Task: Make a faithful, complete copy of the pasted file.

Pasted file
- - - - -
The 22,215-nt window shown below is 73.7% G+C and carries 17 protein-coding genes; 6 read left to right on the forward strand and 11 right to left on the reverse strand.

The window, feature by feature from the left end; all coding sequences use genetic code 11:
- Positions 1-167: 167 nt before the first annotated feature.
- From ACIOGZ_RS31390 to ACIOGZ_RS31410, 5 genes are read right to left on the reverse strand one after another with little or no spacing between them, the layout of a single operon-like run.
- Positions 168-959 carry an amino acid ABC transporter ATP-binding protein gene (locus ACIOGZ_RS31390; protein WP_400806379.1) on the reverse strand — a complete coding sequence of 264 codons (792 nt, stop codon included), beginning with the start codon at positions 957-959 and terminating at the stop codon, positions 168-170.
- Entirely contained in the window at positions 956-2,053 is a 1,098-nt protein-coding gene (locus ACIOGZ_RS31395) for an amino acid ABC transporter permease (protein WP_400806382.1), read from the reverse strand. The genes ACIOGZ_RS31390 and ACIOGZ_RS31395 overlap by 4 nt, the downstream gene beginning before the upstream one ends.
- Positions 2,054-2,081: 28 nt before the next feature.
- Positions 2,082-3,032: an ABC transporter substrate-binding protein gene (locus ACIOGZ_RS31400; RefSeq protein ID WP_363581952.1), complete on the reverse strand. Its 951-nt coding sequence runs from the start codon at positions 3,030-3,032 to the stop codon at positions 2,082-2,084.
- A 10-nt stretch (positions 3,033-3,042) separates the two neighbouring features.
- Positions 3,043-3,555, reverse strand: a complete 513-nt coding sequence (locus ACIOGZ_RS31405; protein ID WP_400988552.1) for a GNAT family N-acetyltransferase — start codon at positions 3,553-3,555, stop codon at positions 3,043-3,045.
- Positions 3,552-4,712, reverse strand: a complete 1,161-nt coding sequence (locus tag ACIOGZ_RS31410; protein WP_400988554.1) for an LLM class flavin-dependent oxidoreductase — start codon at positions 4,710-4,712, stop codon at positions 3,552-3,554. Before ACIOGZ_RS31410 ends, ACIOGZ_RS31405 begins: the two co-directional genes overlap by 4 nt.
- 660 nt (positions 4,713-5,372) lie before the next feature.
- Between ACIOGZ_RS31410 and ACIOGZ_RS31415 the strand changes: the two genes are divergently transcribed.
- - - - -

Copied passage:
The 22,215-nt window shown below is 73.7% G+C and carries 17 protein-coding genes; 6 read left to right on the forward strand and 11 right to left on the reverse strand.

The window, feature by feature from the left end; all coding sequences use genetic code 11:
- Positions 1-167: 167 nt before the first annotated feature.
- From ACIOGZ_RS31390 to ACIOGZ_RS31410, 5 genes are read right to left on the reverse strand one after another with little or no spacing between them, the layout of a single operon-like run.
- Positions 168-959 carry an amino acid ABC transporter ATP-binding protein gene (locus ACIOGZ_RS31390; protein WP_400806379.1) on the reverse strand — a complete coding sequence of 264 codons (792 nt, stop codon included), beginning with the start codon at positions 957-959 and terminating at the stop codon, positions 168-170.
- Entirely contained in the window at positions 956-2,053 is a 1,098-nt protein-coding gene (locus ACIOGZ_RS31395) for an amino acid ABC transporter permease (protein WP_400806382.1), read from the reverse strand. The genes ACIOGZ_RS31390 and ACIOGZ_RS31395 overlap by 4 nt, the downstream gene beginning before the upstream one ends.
- Positions 2,054-2,081: 28 nt before the next feature.
- Positions 2,082-3,032: an ABC transporter substrate-binding protein gene (locus ACIOGZ_RS31400; RefSeq protein ID WP_363581952.1), complete on the reverse strand. Its 951-nt coding sequence runs from the start codon at positions 3,030-3,032 to the stop codon at positions 2,082-2,084.
- A 10-nt stretch (positions 3,033-3,042) separates the two neighbouring features.
- Positions 3,043-3,555, reverse strand: a complete 513-nt coding sequence (locus ACIOGZ_RS31405; protein ID WP_400988552.1) for a GNAT family N-acetyltransferase — start codon at positions 3,553-3,555, stop codon at positions 3,043-3,045.
- Positions 3,552-4,712, reverse strand: a complete 1,161-nt coding sequence (locus tag ACIOGZ_RS31410; protein WP_400988554.1) for an LLM class flavin-dependent oxidoreductase — start codon at positions 4,710-4,712, stop codon at positions 3,552-3,554. Before ACIOGZ_RS31410 ends, ACIOGZ_RS31405 begins: the two co-directional genes overlap by 4 nt.
- 660 nt (positions 4,713-5,372) lie before the next feature.
- Between ACIOGZ_RS31410 and ACIOGZ_RS31415 the strand changes: the two genes are divergently transcribed.